Date of Completion

Spring 5-10-2009

Thesis Advisor(s)

Joanne Conover

Honors Major

Physiology and Neurobiology


Medical Physiology | Neuroscience and Neurobiology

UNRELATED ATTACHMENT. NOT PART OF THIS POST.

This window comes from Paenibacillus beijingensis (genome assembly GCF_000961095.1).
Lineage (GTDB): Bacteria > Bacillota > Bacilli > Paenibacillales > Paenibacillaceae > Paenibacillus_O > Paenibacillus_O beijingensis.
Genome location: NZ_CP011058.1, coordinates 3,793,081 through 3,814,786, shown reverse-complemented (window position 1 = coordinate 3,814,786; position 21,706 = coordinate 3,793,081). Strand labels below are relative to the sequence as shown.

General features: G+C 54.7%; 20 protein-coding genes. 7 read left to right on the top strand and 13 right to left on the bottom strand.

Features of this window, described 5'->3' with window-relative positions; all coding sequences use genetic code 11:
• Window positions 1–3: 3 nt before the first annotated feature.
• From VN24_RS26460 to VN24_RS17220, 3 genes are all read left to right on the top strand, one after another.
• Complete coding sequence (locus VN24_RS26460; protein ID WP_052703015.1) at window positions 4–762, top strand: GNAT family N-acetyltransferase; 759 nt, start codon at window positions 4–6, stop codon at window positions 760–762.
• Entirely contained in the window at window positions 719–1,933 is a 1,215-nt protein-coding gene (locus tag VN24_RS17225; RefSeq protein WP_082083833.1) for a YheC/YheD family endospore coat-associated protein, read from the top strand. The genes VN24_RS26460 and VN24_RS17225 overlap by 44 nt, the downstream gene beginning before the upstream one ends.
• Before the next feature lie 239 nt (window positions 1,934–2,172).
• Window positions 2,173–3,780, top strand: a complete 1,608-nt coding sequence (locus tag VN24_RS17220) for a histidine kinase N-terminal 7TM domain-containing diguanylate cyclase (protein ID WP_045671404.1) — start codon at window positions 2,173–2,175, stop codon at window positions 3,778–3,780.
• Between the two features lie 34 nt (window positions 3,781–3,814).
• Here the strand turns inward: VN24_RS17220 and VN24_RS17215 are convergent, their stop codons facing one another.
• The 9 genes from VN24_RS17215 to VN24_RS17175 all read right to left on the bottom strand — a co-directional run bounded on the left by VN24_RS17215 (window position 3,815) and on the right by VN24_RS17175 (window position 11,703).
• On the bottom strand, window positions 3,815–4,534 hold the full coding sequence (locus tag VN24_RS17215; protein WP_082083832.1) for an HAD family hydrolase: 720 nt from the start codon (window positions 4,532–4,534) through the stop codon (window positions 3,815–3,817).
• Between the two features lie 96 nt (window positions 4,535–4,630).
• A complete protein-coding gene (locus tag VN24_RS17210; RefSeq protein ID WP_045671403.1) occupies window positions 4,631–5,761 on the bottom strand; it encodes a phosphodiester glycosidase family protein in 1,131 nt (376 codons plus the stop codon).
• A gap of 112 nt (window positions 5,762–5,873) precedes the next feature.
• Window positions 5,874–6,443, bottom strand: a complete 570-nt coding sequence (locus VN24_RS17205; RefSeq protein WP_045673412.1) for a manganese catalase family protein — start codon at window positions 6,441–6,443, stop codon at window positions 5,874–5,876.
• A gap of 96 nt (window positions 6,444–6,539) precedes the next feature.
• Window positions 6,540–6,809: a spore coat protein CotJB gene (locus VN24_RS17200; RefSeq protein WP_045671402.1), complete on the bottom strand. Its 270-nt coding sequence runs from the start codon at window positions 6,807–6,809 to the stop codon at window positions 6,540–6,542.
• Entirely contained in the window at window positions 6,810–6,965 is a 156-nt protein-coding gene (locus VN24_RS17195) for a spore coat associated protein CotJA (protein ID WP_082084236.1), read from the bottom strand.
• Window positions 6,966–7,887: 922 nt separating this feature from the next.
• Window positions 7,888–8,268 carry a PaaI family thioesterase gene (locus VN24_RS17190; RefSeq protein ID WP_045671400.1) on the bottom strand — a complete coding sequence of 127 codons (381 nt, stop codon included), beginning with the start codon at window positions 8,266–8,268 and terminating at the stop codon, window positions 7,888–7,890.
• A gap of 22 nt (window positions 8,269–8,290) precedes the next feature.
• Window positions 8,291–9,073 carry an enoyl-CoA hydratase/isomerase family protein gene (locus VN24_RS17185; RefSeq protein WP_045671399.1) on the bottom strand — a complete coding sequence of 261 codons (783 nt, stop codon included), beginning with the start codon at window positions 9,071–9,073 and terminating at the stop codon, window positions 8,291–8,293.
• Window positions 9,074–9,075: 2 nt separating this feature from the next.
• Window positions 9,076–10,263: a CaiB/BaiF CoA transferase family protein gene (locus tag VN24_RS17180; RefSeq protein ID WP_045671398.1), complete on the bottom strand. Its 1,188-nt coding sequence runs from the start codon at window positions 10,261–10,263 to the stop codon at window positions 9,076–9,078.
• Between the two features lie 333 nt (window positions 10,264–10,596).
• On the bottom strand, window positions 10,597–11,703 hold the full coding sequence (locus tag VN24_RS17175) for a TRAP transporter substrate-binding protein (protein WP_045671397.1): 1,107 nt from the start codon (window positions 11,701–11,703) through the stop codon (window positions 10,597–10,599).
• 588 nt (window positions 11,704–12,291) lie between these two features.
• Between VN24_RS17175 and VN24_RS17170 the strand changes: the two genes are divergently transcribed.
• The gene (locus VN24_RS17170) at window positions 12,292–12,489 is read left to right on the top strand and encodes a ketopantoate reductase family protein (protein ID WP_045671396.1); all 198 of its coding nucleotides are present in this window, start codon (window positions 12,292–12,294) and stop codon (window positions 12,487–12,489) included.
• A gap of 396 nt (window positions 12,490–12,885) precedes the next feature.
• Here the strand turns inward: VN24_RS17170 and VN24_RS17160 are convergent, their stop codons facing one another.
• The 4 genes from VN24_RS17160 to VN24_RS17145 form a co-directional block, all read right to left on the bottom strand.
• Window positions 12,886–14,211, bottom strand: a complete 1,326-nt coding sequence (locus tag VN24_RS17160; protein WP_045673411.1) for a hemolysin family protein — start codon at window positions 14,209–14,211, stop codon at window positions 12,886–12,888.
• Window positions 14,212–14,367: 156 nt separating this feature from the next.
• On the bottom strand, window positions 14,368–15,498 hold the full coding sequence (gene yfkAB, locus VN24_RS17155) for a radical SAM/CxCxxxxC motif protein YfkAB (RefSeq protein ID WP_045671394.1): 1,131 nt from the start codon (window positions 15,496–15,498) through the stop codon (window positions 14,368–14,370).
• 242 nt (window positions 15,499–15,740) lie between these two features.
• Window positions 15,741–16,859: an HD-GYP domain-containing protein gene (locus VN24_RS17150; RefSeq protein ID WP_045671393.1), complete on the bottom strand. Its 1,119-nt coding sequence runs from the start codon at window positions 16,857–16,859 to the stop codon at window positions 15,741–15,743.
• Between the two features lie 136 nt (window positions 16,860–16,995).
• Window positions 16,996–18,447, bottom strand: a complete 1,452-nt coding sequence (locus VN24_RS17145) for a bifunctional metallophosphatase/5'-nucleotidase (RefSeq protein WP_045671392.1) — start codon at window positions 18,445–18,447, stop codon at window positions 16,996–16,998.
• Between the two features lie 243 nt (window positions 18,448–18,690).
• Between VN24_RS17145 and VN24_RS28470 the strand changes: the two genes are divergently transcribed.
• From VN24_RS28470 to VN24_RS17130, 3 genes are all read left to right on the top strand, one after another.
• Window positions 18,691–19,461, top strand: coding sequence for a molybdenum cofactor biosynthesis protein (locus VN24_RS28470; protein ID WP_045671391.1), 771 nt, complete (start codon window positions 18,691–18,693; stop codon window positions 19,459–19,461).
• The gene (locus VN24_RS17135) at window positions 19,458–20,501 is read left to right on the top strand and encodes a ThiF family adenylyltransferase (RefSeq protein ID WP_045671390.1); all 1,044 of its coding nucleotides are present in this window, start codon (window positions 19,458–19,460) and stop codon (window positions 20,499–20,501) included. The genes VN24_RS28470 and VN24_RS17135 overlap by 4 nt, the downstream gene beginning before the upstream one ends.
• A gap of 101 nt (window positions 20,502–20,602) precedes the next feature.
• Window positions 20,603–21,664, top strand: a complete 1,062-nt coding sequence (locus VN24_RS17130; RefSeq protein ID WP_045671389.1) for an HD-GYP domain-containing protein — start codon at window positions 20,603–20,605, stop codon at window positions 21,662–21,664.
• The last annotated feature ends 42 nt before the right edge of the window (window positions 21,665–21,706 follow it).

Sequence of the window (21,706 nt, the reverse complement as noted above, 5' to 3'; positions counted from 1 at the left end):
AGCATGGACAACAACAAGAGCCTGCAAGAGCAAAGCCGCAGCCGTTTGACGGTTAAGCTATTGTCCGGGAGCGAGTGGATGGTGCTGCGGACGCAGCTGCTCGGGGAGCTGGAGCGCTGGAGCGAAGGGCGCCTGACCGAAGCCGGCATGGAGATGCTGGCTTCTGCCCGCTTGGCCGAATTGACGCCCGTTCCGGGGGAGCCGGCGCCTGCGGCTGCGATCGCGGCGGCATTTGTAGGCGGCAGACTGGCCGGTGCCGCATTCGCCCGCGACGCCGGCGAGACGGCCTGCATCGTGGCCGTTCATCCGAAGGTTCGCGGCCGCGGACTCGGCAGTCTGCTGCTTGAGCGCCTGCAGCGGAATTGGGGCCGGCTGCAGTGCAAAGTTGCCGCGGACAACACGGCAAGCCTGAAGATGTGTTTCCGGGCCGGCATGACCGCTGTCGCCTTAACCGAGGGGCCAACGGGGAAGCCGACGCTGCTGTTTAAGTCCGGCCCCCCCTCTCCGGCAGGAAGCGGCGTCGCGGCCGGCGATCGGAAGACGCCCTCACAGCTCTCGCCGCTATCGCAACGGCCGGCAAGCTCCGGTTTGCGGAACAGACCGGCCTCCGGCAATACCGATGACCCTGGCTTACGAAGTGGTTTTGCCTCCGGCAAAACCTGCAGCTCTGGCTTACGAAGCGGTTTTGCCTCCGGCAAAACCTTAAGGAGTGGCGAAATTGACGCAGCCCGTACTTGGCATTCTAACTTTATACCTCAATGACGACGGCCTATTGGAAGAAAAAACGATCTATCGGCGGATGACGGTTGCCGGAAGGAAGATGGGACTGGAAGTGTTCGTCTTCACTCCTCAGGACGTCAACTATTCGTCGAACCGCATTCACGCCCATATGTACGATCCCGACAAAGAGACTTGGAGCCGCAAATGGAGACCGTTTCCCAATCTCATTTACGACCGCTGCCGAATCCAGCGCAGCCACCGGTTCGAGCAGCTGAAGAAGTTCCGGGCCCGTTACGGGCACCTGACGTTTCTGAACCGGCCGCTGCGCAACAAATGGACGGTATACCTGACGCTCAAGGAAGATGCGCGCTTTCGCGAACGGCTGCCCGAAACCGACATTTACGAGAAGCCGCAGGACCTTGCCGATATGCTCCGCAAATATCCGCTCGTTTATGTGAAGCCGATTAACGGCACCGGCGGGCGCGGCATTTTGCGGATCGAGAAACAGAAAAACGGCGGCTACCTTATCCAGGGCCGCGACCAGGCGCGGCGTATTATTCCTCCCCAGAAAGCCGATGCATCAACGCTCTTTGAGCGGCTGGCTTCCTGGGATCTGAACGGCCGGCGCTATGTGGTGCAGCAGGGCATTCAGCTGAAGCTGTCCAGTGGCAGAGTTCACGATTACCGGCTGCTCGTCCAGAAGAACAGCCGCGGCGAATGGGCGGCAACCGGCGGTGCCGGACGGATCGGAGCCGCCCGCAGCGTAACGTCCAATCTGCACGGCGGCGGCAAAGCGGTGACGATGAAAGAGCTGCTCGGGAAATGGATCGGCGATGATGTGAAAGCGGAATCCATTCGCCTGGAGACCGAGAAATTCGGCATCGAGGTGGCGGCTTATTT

Although many areas of the brain lose their regenerative capacity with age, stem cell niches have been identified in both the subventricular zone (SVZ) along the lateral walls of the lateral ventricles and the subgranular zone (SGZ) of the dentate gyrus (Gage, 2000; Alvarez-Buylla et al., 2001; Alvarez-Buylla and Lim, 2004). The SVZ niche utilizes many mechanisms to determine the migration patterns of neuroblasts along the RMS into the olfactory bulb, one being Eph/ephrin signaling (Conover et al., 2000; Holmberg et al., 2005). EphA4-mediated signaling is necessary for axon guidance during development, and its continued expression in the SVZ niche suggests a regulatory role throughout adulthood. Previous studies have suggested that EphA4 plays a role in the regulation of astrocytic gliosis and glial scar formation, which inhibits axonal regeneration in these areas following spinal cord injury (Goldshmit et al., 2004). Blood vessels may also play an important role in SVZ cell proliferation and neuroblast migration following injury (Tavazoie et al., 2008; Yamashita et al., 2006). The goal of this project is to examine glial scar formation as well as the relationship between SVZ vasculature, neuroblasts, and neural stem cells in EphA4 +/+, EphA4 +/-, and EphA4 -/- mice following a needle stick injury in the cortex or striatum. The outcome of these experiments will determine whether invasive procedures such as injections will affect neuroblast migration and/or the organization of the SVZ.